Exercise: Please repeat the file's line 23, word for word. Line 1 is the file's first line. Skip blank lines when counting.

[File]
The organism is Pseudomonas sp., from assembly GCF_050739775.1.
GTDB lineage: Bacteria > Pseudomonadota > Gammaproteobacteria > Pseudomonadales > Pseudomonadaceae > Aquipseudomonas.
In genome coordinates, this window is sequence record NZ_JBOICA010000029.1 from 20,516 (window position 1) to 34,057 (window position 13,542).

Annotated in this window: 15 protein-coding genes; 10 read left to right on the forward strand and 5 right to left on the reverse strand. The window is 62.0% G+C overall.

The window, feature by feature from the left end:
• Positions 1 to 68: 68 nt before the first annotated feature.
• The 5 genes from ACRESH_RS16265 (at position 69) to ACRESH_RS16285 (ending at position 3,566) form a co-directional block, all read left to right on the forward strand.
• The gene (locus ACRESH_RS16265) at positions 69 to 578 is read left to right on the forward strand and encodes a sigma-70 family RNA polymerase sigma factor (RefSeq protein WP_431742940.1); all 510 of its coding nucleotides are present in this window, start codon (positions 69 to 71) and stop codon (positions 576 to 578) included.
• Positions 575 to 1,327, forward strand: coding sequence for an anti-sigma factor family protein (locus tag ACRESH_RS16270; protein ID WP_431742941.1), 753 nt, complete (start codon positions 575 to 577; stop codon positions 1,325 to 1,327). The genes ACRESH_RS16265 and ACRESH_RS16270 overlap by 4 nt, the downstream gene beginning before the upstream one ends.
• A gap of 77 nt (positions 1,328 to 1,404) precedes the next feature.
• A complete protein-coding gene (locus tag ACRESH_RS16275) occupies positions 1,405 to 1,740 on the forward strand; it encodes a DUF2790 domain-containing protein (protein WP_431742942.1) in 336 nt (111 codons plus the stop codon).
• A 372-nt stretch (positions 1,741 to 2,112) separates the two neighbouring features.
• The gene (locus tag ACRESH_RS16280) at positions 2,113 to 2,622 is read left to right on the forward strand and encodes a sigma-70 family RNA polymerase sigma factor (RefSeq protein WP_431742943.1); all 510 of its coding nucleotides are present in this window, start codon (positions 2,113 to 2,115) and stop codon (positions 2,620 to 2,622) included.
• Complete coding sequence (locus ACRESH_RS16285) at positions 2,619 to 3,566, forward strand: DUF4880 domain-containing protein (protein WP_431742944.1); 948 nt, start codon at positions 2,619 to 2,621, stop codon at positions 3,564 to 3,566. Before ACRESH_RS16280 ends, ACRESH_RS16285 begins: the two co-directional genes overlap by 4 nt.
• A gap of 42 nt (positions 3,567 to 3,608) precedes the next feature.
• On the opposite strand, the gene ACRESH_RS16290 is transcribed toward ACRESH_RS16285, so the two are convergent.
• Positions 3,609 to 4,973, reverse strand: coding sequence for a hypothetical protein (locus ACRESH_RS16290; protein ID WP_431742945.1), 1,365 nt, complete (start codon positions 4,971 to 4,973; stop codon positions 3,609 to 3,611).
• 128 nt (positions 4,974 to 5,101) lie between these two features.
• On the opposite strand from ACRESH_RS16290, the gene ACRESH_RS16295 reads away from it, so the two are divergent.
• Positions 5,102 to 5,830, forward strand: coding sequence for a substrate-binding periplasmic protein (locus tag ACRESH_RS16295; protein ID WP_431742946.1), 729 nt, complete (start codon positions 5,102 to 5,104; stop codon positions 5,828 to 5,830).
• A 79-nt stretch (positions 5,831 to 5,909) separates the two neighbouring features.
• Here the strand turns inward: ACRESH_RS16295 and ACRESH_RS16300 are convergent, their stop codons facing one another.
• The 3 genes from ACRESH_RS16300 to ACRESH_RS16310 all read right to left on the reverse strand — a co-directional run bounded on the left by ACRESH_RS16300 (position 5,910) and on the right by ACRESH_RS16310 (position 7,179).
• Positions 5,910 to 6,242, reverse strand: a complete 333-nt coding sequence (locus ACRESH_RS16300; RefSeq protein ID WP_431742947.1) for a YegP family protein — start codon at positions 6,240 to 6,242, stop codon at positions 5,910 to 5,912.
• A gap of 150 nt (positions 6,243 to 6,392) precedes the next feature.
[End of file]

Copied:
• The 3 genes from ACRESH_RS16300 to ACRESH_RS16310 all read right to left on the reverse strand — a co-directional run bounded on the left by ACRESH_RS16300 (position 5,910) and on the right by ACRESH_RS16310 (position 7,179).